Trains For America

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John Kerry says: Fix Acela speeds

It’s something of an open secret that Amtrak’s Acela high-speed service, though faster than a regular NEC train, can’t hold a candle to a true high-speed line. The reason? It runs on the same tracks that have always been there, which are old, curvy, and riddled with bridges and tunnels that were never designed to withstand Acela’s theoretical 150 mph top speed.

John Kerry has told the Boston Globe that he wants to fix all that:

“Are you kidding? That train can go 150 miles an hour, (but) it goes that for, what, a couple of miles?” Kerry scoffed. “I want America to have a first-rate high-speed rail system. A high-speed rail that really lives up to the name and gets people there in the time that we ought to be aiming for.”

Kerry plans to file in two weeks a $1 billion bill that will target out-of-date bridges, tunnels and tracks that prevent the train from hitting its 150-mile-per-hour maximum and getting commuters to their destinations faster.

A billion dollars is nothing to sneeze at, but we have to consider that Kerry is going up for reelection soon. Is that enough money to make a difference? Or is he just trying to wow rail-riding constituents with his outrage over America’s one so-called high-speed train?

While Amtrak took in more than $1.4 billion in federal funds last year [TFA note: is this really necessary?], the curvature of the railroad tracks continues to be the main reason for the Acela’s low speed in the northeast, said Amtrak spokeswoman Karina Romero.

Straightening the tracks along the heavily developed eastern rail would trigger many eminent domain takings, however.

“The price would probably be exorbitant,” Romero said about the number of land takings.

Modernizing bridges and other infrastructure may increase the speed by 10 to 15 miles an hour, said Romero, but probably still would not bring the line to top speed, despite Kerry’s remarks.

A 10-15 mph increase isn’t great, but it’s certainly an improvement. What do you NEC people think? Is it worth it? Is Kerry just being a politician? I glanced at the Boston Globe comments, which is basically a large pool of vitriol against Kerry peppered with an occasional “but the Acela does need to go faster…” here and there. If even making the route workable for Acela is such a challenge, will true HSR ever be acheivable along the corridor? HR 6003 will open up the door to private offers for a high-speed line along the route… that’s not looking very feasible at the moment.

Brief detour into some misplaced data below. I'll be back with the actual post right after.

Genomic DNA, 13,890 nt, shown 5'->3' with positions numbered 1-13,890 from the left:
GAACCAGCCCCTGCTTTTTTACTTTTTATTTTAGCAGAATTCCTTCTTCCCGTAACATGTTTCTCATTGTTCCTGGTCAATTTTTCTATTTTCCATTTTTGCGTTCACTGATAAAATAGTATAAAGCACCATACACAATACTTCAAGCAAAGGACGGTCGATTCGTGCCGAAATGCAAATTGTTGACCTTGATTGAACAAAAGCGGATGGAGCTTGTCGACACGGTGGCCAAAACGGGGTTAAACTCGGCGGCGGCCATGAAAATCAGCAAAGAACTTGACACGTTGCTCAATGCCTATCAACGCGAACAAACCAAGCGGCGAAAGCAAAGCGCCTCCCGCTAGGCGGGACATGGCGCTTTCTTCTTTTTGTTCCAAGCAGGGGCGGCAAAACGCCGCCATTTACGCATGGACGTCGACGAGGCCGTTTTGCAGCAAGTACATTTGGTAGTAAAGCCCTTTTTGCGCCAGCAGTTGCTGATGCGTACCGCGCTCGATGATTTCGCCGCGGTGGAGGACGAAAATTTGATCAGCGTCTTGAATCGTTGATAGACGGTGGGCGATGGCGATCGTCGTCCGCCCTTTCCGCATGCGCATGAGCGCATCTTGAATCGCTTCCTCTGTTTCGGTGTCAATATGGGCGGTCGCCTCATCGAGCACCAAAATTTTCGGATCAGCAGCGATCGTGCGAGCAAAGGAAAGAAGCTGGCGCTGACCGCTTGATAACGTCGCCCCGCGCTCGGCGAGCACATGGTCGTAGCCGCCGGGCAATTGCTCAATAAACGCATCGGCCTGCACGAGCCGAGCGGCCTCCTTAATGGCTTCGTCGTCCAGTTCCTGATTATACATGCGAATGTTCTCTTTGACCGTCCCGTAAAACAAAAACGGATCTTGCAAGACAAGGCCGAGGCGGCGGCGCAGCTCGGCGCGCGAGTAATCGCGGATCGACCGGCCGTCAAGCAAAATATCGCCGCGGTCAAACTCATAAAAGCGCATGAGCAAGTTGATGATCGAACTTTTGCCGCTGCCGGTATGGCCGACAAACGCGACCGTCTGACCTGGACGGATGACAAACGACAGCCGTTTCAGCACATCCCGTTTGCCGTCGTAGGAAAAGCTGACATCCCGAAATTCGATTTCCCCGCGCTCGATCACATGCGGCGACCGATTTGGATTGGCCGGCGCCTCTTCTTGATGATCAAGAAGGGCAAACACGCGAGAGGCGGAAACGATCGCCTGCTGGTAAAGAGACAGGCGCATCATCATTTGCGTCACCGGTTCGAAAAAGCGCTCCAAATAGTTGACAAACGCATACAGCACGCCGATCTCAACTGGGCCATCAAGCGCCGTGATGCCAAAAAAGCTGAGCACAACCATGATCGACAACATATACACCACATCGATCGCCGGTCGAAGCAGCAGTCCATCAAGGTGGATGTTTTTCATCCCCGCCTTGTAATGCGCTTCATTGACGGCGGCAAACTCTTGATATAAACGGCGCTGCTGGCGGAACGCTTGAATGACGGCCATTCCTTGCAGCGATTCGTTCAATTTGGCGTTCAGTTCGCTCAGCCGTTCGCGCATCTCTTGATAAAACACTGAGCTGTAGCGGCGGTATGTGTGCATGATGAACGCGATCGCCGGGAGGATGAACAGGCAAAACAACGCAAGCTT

Filed under: Amtrak, United States High Speed Rail, , , , , ,

4 Responses

  1. Scott says:

    Fix a easily fixable line between 2 locations in the midwest somehwere. Partner with a host railroad to upgrade the line to HSR speeds and demonstrate that HSR is possible here. Lets stop dumping money into Acela if its trying to fix a problem that can’t be fixed. (right of way on the coasts are /expensive/)

  2. skiddie says:

    “…but we have to consider that Kerry is going up for reelection soon. Is that enough money to make a difference? Or is he just trying to wow rail-riding constituents with his outrage over America’s one so-called high-speed train?”

    I really don’t think it matters why he’s proposing it; most of what Congress accomplishes is proposed in part because of upcoming elections.

    Whether that’s good or not for our overall democracy is one question. The fact that this bill is an entirely Good Thing is another.

  3. […] speed, please see this post.) In a conversation with the Boston Globe (story now archived, snippets here), that paper reported the following: Kerry plans to file in two weeks a $1 billion bill that will […]

  4. jmc says:

    10-15 mph gains are not bad. If you can shave 20 minutes off the trip it makes a big difference. Look for example at the Rome-Milan service: FS offers a noN-stop service that cuts travel time from 4:30 to 4:05 (the TAV will reduce it to 3 hours); this service costs 10% more and is always fully booked.

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